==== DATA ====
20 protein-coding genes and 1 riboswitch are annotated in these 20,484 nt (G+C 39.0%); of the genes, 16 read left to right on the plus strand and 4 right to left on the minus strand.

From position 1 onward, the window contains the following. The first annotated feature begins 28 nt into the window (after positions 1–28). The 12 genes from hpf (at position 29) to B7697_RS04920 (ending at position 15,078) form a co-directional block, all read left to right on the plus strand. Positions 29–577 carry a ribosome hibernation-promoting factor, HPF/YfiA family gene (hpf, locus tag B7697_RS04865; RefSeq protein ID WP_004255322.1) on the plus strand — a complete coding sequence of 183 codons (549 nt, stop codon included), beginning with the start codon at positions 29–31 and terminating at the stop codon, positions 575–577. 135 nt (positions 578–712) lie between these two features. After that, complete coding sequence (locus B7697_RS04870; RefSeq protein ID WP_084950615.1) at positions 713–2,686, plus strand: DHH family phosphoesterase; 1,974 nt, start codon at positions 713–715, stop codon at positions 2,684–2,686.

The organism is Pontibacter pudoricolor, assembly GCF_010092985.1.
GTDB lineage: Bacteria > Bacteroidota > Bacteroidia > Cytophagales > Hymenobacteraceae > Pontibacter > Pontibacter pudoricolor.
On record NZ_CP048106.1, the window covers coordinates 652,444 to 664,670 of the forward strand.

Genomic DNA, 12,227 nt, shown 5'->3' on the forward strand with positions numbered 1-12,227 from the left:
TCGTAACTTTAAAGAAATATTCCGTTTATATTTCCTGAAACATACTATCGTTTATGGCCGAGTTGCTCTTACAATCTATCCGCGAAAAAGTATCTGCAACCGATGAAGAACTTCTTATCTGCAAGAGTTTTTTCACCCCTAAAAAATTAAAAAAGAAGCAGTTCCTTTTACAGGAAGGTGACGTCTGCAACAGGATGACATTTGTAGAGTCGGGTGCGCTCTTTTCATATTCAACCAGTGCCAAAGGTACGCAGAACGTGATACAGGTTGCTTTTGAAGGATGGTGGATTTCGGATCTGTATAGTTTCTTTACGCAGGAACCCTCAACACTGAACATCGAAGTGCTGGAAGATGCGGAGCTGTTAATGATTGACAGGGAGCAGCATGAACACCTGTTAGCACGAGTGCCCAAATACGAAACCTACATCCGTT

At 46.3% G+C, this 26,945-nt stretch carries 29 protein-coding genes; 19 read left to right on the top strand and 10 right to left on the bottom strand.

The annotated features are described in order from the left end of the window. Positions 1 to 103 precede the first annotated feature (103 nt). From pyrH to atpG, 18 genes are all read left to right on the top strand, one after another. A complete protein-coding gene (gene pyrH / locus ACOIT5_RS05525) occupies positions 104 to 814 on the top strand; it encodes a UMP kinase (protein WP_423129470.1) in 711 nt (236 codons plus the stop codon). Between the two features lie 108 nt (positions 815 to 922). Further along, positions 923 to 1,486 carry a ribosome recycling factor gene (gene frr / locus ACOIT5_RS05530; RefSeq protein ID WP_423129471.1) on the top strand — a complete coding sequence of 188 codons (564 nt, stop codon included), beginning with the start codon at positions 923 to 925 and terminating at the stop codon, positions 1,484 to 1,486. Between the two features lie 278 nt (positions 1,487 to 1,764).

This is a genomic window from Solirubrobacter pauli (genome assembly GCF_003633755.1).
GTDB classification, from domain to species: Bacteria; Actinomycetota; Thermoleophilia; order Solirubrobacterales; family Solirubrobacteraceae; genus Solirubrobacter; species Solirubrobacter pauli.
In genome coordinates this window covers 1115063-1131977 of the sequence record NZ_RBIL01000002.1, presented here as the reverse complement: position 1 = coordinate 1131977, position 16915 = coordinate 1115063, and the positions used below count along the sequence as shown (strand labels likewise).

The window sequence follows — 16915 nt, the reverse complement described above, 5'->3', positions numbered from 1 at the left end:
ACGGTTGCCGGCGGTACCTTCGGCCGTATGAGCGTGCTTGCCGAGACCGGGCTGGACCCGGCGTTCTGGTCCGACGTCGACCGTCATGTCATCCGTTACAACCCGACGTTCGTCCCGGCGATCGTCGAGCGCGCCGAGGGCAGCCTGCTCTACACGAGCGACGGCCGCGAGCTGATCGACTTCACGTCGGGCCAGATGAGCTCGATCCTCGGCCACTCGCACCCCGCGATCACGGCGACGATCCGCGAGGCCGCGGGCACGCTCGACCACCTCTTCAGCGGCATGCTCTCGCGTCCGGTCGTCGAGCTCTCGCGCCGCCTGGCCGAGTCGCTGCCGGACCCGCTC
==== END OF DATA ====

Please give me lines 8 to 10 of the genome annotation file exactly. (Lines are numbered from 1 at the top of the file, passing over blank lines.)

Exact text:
At 46.3% G+C, this 26,945-nt stretch carries 29 protein-coding genes; 19 read left to right on the top strand and 10 right to left on the bottom strand.

The annotated features are described in order from the left end of the window. Positions 1 to 103 precede the first annotated feature (103 nt). From pyrH to atpG, 18 genes are all read left to right on the top strand, one after another. A complete protein-coding gene (gene pyrH / locus ACOIT5_RS05525) occupies positions 104 to 814 on the top strand; it encodes a UMP kinase (protein WP_423129470.1) in 711 nt (236 codons plus the stop codon). Between the two features lie 108 nt (positions 815 to 922). Further along, positions 923 to 1,486 carry a ribosome recycling factor gene (gene frr / locus ACOIT5_RS05530; RefSeq protein ID WP_423129471.1) on the top strand — a complete coding sequence of 188 codons (564 nt, stop codon included), beginning with the start codon at positions 923 to 925 and terminating at the stop codon, positions 1,484 to 1,486. Between the two features lie 278 nt (positions 1,487 to 1,764).

This is a genomic window from Solirubrobacter pauli (genome assembly GCF_003633755.1).